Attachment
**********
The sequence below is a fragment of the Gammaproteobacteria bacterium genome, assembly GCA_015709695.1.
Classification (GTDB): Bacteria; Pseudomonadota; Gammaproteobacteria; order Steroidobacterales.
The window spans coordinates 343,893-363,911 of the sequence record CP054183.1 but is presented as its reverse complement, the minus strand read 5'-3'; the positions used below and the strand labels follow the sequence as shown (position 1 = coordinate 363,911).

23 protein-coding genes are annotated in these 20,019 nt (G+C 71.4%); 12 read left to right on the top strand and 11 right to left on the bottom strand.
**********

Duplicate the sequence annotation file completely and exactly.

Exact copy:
The sequence below is a fragment of the Gammaproteobacteria bacterium genome, assembly GCA_015709695.1.
Classification (GTDB): Bacteria; Pseudomonadota; Gammaproteobacteria; order Steroidobacterales.
The window spans coordinates 343,893-363,911 of the sequence record CP054183.1 but is presented as its reverse complement, the minus strand read 5'-3'; the positions used below and the strand labels follow the sequence as shown (position 1 = coordinate 363,911).

23 protein-coding genes are annotated in these 20,019 nt (G+C 71.4%); 12 read left to right on the top strand and 11 right to left on the bottom strand.